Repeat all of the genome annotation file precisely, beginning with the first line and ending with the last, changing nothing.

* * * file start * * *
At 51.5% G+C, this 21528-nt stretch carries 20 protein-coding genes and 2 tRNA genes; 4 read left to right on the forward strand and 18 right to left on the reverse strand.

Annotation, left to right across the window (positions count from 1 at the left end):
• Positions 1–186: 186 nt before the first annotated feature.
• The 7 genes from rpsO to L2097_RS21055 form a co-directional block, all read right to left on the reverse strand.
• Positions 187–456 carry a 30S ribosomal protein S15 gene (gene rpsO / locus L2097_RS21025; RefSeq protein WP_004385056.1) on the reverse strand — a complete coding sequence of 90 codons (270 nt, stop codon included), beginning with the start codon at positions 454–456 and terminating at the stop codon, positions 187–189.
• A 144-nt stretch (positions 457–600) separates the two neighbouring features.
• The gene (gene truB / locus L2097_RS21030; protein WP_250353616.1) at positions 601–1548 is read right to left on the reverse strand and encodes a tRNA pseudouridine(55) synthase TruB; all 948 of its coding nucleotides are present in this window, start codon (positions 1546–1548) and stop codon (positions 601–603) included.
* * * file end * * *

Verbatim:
At 51.5% G+C, this 21528-nt stretch carries 20 protein-coding genes and 2 tRNA genes; 4 read left to right on the forward strand and 18 right to left on the reverse strand.

Annotation, left to right across the window (positions count from 1 at the left end):
• Positions 1–186: 186 nt before the first annotated feature.
• The 7 genes from rpsO to L2097_RS21055 form a co-directional block, all read right to left on the reverse strand.
• Positions 187–456 carry a 30S ribosomal protein S15 gene (gene rpsO / locus L2097_RS21025; RefSeq protein WP_004385056.1) on the reverse strand — a complete coding sequence of 90 codons (270 nt, stop codon included), beginning with the start codon at positions 454–456 and terminating at the stop codon, positions 187–189.
• A 144-nt stretch (positions 457–600) separates the two neighbouring features.
• The gene (gene truB / locus L2097_RS21030; protein WP_250353616.1) at positions 601–1548 is read right to left on the reverse strand and encodes a tRNA pseudouridine(55) synthase TruB; all 948 of its coding nucleotides are present in this window, start codon (positions 1546–1548) and stop codon (positions 601–603) included.